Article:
Even though the year is only three months in, there have been roughly 400 reports of child abuse.
This was revealed on Tuesday when the University of Guyana teamed with the Judiciary and UNICEF Guyana to launch a Forensic Psychology and Sexual Offences special training series.
Country Representative of UNICEF Guyana, Sylvie Fouet said the statistics are alarming and noted that a link between law and science will go a long way in changing the way Guyana deals with child abuse cases particularly as it relates to sexual violence.
The Forensic Psychology and Sexual Offences Special Training Series, which was launched on Tuesday, is an 8-module course being offered by UG.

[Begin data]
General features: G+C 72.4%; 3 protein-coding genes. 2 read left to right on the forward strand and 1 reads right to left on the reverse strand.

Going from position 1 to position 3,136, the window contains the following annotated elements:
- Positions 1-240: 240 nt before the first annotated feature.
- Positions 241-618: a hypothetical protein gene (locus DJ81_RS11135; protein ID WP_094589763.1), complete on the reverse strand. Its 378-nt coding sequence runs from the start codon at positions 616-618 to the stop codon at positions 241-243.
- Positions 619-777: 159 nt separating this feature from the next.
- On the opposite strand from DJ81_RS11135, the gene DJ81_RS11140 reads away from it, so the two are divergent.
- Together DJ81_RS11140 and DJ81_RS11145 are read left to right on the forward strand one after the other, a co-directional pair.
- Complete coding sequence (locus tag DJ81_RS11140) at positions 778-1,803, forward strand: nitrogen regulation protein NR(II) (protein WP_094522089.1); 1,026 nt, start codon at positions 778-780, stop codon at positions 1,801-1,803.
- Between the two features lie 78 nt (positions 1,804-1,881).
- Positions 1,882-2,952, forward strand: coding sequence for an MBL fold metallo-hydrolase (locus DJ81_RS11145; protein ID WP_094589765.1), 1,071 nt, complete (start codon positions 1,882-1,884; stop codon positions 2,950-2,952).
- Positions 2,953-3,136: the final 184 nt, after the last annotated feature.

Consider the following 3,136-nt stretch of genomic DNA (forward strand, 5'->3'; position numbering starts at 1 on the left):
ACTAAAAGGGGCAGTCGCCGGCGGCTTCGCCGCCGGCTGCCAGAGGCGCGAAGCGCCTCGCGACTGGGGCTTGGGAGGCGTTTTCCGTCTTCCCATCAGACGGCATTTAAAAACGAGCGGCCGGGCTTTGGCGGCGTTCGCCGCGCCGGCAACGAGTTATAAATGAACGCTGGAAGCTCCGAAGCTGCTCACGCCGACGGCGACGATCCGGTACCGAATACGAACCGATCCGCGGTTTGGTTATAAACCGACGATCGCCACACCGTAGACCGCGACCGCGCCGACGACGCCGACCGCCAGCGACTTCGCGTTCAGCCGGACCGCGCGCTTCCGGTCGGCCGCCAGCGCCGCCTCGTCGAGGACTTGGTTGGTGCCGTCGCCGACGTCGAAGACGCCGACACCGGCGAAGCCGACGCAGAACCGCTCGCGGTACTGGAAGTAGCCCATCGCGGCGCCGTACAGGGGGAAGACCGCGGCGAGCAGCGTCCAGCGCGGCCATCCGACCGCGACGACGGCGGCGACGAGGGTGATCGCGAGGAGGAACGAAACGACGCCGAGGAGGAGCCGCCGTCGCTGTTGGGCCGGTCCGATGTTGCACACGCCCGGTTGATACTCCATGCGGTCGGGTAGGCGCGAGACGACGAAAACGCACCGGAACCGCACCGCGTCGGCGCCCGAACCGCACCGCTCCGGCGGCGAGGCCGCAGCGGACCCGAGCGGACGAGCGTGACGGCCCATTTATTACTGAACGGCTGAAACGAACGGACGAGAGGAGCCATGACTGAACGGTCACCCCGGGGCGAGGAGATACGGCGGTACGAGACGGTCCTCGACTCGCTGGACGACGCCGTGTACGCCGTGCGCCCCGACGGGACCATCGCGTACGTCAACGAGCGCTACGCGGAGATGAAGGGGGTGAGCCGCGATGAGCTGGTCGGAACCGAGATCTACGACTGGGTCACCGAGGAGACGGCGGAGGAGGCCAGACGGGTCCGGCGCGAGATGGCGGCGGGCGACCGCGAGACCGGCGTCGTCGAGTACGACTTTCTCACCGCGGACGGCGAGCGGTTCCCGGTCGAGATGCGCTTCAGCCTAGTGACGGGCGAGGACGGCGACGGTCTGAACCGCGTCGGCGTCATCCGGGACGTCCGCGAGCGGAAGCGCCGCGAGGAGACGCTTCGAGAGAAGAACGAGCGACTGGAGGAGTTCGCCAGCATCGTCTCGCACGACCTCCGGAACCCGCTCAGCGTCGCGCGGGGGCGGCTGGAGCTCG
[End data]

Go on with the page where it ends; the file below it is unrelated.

Dean of the Faculty of Health Sciences, Dr. Emanuel Cummings, emphasised the importance that DNA plays in sexual offences cases as they look to improve the local criminal justice system.
“Evidence can make or break the outcome of a sexual offence case,” he explained.
Meanwhile, acting Chancellor of the Judiciary, Justice Yonette Cummings-Edwards, recognised the impact insensitive treatment has on the victims especially within the criminal justice system.
“Victims not only require support services but they also need to be treated with fairness and respect for their dignity and privacy,” she stated.
A United Nations study states that Guyana has the second highest rate of sexual violence in Latin America and the Caribbean.